My road to discovering Ian Rankin wasn’t a short one. Having received two of his novels as a gift from an English friend more than a year ago, I hesitated until recently, the unusual thickness of the volumes putting me off. Then I went through my collection again and found the third book by the same author – a collection of short stories named “A Good Hanging”. I put all three books together on the shelf – and this holiday season decided to try them finally, since all my fellow detective story lovers seemed to regard Ian Rankin as one of the masters of the genre.
“A Good Hanging” disappointed me at first – most stories were too predictable. So I put it aside and took “Black & Blue”.
Inspector Rebus of the novel seemed different from Inspector Rebus of the short stories – gloomier, more depressed and with more uncontrolled temper. Older too – and having troubles at work. But the plot was interesting, so the book grabbed me instantly. Once started, I had to finish it.
Two serial killers – one from the old days and another one new. A mysterious corpse tied to a chair. A local Mafia Godfather keeping the police in his pocket. A gang of drug dealers. And on top of this, an internal investigation aimed at establishing the degree of Rebus’s own guilt in an apparent case of miscarriage of justice – another old story. Rebus has to face it all – nearly alone. The situation seems hopeless, and I soon get lost in the complicated chain of crimes.
But Rebus is hard to discourage. Where another, less motivated (or more common sense) person would give up, he just has another drink (or cigarette)… then more – and then keeps stubbornly walking his way, no matter what the price might be. And finally – against all odds – he wins. Most of the criminals murder each other anyway, before the police can get at them – those who remain are Rebus’s Rubai internetu prize. Friends no longer turn into enemies – but some former enemies become new friends. The only disappointment – the most sinister villain of all escapes, squeezing himself at the last moment through Rebus’s fingers… but we can’t have it our way always.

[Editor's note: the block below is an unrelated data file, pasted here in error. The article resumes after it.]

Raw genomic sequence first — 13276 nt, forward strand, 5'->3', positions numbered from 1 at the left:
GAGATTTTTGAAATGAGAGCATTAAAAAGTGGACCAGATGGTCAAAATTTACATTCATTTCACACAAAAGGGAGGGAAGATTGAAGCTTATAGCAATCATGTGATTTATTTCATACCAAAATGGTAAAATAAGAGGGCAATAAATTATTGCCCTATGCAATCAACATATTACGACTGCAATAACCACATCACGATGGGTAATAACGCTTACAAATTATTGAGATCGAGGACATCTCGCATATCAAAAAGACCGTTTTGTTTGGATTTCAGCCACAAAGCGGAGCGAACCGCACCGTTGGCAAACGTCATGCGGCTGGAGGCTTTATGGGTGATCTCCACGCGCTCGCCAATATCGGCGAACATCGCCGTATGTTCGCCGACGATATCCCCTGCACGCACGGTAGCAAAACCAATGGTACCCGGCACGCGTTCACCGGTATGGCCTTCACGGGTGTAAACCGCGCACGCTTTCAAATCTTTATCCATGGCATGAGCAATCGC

Did I like Inspector Rebus? Hard to tell. He drinks, smokes and swears all the time – not exactly my idea of a nice guy – bends the rules as he sees fit, has endless fits of temper and sometimes behaves like a fool. Stubborn, too – my way or the highway type. I don’t think I’d like such a friend – but I admire him all the same. His intuition is only short of psychic abilities, and he is a very sympathetic person, struggling to help everyone at once even when he himself needs help most of all.
Did I like the book? Yes, I did. It’s not exactly my favourite kind of a detective story – I prefer Agatha Christie style: all important clues are there, the readers just can’t see them – and then everything turns around coming to the most unexpected end… and you wonder how you couldn’t see it yourself, when the truth stared you in the face all the time. There’s nothing of this kind in “Black & Blue”. If Rankin wants his readers to know something in advance, he tells them – otherwise, the clues remain hidden until the vital moment. His books are about action – not thinking, that’s left for Rebus to do. Rebus is good at it though – extremely good. Amazing, considering the amount of booze he usually consumes within a day.
Actually, nearer the end of the book he goes teetotal, but since I’ve already started another novel about him, I know it isn’t for long He is a loner though – married to his work – so who cares? As long as he wins at the end and gets ’em all, so be it.